Wakeboard vs Wakesurf: What’s the Difference?

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Wakeboarding and Wakesurfing have become incredibly popular watersports over the last few years, with many enthusiastic participants. Both are super fun. But what’s the difference between wakeboarding and wakesurfing?

In today’s guide, we’re going to take a look at wakeboard vs wakesurf and explain the key differences between them.

We’ll start with the basics, then move on to difficulty, fitness level, boats, and boards.


1. The Basics

Wakeboard vs Wakesurf

The first thing we’ll cover is the basics of each activity. This will give you an idea of how wakeboarding and wakesurfing differ from each other.

Both activities will appear indistinguishable from someone without experience. While these tasks appear simple, there are some significant differences to consider.

Wakesurfing Basics

Wakesurfing is like wakeboarding in that you rely on a boat to tow you along so that you can reach the proper speed.

The first major difference between the two is that you don’t hold on to the tow rope for the duration of the activity.

When you go wakesurfing, you let it go when you get up to speed.

Once the boat creates a large enough wake, that’s the point when you’ll want to drop the tow rope. At this point, you surf in the boat’s wake.  So, wakesurfing becomes extremely like normal surfing. You ride the wave that the boat created for you, mainly on the face of the wave below the peak.

Wakeboarding and wakesurfing are two separate disciplines.

Wakesurfing is a direct product of wakeboarding. The growing popularity of wakeboarding led to the creation of specialized vessels. 

These wakes got large enough to surf on.

Wakeboarding Basics

Wakeboarding is a little simpler than wakesurfing.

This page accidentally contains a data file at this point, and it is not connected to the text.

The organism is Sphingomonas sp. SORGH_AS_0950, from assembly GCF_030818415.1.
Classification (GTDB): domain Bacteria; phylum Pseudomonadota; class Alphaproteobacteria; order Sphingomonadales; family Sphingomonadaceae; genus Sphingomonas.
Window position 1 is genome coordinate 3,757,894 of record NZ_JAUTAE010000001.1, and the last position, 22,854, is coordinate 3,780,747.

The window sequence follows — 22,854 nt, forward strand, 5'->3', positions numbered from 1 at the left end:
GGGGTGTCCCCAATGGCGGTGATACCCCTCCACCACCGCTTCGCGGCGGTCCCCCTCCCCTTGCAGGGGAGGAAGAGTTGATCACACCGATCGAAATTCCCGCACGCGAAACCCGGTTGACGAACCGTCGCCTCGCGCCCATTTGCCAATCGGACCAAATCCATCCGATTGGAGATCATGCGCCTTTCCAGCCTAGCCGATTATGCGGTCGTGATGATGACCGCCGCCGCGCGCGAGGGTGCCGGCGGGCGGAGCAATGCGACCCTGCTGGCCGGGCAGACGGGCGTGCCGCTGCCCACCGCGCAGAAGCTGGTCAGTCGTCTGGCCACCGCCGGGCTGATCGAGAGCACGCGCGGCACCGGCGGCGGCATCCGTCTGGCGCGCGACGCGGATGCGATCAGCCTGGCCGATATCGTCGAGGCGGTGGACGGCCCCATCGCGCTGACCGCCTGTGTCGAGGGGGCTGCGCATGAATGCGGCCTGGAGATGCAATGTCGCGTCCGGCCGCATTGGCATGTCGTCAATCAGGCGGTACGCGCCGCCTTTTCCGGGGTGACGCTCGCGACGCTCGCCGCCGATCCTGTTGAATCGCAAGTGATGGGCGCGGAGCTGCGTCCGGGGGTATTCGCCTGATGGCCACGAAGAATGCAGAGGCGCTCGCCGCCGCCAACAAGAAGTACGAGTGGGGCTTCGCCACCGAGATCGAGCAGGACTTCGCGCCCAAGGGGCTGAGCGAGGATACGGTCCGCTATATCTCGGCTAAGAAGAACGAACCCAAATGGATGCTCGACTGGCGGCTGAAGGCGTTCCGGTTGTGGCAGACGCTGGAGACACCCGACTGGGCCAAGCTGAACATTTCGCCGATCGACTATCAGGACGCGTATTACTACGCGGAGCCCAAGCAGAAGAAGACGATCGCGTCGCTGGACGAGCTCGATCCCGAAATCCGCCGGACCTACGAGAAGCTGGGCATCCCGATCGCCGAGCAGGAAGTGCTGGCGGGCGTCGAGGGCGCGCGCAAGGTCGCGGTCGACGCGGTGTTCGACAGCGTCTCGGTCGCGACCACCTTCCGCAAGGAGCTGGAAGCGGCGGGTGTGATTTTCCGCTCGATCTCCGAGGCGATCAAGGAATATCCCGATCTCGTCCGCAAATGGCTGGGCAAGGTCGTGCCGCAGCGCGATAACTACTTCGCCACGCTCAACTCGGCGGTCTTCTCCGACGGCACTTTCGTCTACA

You’re still towed by the boat, but when wakeboarding, you aren’t expected to let go of the tow line. When the boat gets fast enough and its wake gets large enough, you can start riding over the wake. That’s when the fun begins!

If you’re going slow, you can practice on water that’s still pretty calm. When the boat speeds up and starts creating a large wake, you can start moving over the wake. You can use it to jump or even do tricks.

These maneuvers are a lot more advanced than most of the things you can do while wakesurfing.

Wakeboarding can also be competitive. Participants are judged based on their style and how daring their tricks are.

As we mentioned earlier, wakeboarding was conceived before wakesurfing. And, it’s wake surfing’s parent discipline, as it led to its development.

2. Difficulty

Determining which of the two disciplines is more difficult will help beginners decide. The ease will depend on your previous experience with similar sport,  like snowboarding.

Wakesurfing Difficulty

Wakesurfing is a little easier to master than wakeboarding. One of the main factors that make wakesurfing so simple is that your feet aren’t locked into the board.

This makes wakesurfing a little bit easier to master. for people who already know how to surf or skateboard.

Being able to adjust your stance with your feet unbound makes it a lot easier to get used to balancing. But, wakesurfing presents its own set of challenges. You’ll need to be adept at balancing yourself so that you don’t end up falling off of the crest of the wave.

Wakeboarding Difficulty

Wakeboarding is reputed to be a little more difficult than wakesurfing, and it’s plain to see why. The main factor that makes people less comfortable with it is that they’re not free to move their feet around. They cannot maintain their balance. Which often leads to overcorrecting with their upper body and falling.

Wakeboarding is a lot easier to get used to if you’ve already snowboarded. That’s another discipline where you have your feet locked into the board.

Another thing to account for is the difficulty of crossing the wake. The first few times that you cross the wake, you can expect to fall straight into the water until you get the hang of it.

3. Fitness Level and Injury Potential

As with any sport, it’s also essential to account for the amount of fitness that you need.

To wakeboard or wakesurf in the first place. Directly linked to this is the potential for injury in either of these activities. If you’re injury-prone, you won’t want to commit to something that can hurt you even more.

Wakesurfing Fitness Level

Wakesurfing tends to be a lot easier on your body than wakeboarding. You won’t have to be as physically fit to get good at it.

Now, don’t get us wrong. You’ll still have to be in pretty good shape to keep yourself balanced while you’re wakesurfing. Your core strength is a key component of improving, but not to the extent of wakeboarding.